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Monday, December 09, 2019, 00:17
Education reform in language key to more-inclusive HK society
By Bill Condon
Monday, December 09, 2019, 00:17 By Bill Condon

Migrant communities have been a welcome and permanent fixture in Hong Kong since the mid-19th century. New arrivals played a pivotal role and made a significant social contribution throughout periods of intensive change. Hong Kong eventually transitioned to a major regional trading hub with an international financial center to rival London or New York. The allure was a desire for economic gain, a better lifestyle and greater opportunity. 

These migrant communities have helped shape our diverse, multi-cultural, internationally minded and outward-looking society. 

According to figures published by the Census and Statistics Department in their 2016 Population By-census Thematic Report: Ethnic Minorities, almost 600,000 people, or 8 percent of the population, are categorized as ethnic minorities. A little over half are employed as domestic helpers. Most of the remainder are permanent residents and consider the Hong Kong SAR their home. Figures have risen significantly in the past 10 years.

Unfortunately, over time many people within these communities have become isolated. They remain detached from the broader society and their daily life is extraordinarily difficult because of the extremely high cost of living and very limited employment opportunities. They are entrenched in the low income trap with little hope of perhaps the most valuable commodity, access to a good education. Much needs to be done to enable these people to integrate into the mainstream and contribute more constructively to society and receive appropriate economic benefit. They are a valuable resource with a role to play in Hong Kong’s vibrant economic development.

Education is the key. It is also a pillar of central government policy as well as a fundamental pillar of any modern society. The principle that education is a “fundamental human right” has also been laid down by the United Nations. 

In the case of Hong Kong, the main barrier of entry into education is the language of instruction and the lack of adequate support for those not competent in the Chinese language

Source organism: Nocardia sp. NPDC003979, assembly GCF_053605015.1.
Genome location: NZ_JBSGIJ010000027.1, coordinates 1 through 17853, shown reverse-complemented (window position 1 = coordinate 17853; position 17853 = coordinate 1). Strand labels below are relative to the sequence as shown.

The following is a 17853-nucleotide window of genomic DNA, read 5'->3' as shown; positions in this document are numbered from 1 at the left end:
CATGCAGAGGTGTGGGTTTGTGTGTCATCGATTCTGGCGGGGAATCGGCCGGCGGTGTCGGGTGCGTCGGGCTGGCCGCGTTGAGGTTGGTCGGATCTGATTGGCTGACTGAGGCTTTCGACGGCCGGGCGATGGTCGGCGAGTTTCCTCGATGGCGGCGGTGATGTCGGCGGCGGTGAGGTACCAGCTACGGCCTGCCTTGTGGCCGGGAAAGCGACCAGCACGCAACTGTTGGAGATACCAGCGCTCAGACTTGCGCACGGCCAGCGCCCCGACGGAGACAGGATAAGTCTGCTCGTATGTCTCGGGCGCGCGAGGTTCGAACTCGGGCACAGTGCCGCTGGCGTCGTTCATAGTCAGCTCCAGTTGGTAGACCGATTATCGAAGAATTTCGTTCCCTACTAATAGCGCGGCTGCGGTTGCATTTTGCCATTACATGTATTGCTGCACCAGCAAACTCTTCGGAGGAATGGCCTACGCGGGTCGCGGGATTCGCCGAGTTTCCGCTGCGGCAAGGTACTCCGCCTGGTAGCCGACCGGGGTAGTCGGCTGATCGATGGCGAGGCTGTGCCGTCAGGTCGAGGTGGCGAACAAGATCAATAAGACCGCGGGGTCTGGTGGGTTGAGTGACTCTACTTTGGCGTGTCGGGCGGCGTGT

In the case of Hong Kong, the main barrier of entry into education is the language of instruction and the lack of adequate support for those not competent in the Chinese language. This prohibits many within these communities from fulfilling their educational potential from an early stage and dramatically curtails their ability to succeed at later stages in life. The education system does not cater for these non-native speakers or indeed students requiring additional learning support, including those with physical disabilities or behavioral disorders. 

Despite the diverse range of nationalities and cultures in Hong Kong, those who are not competent in Chinese are immediately at a serious disadvantage, making it almost impossible to obtain a place in local band one schools. For a very small number of families, the only viable option lies within the international school framework. This is prohibitively expensive and the vast majority of families simply cannot afford the fees. The resulting frantic competition for a limited number of school places in top schools, the never-ending quest to achieve high exam scores and the need to ease heavy parental pressure place an increasing and unnecessary burden on students and schools. 

Many local families also feel disenfranchised with the education system which they believe remains seriously underfunded, particularly when compared with many other places.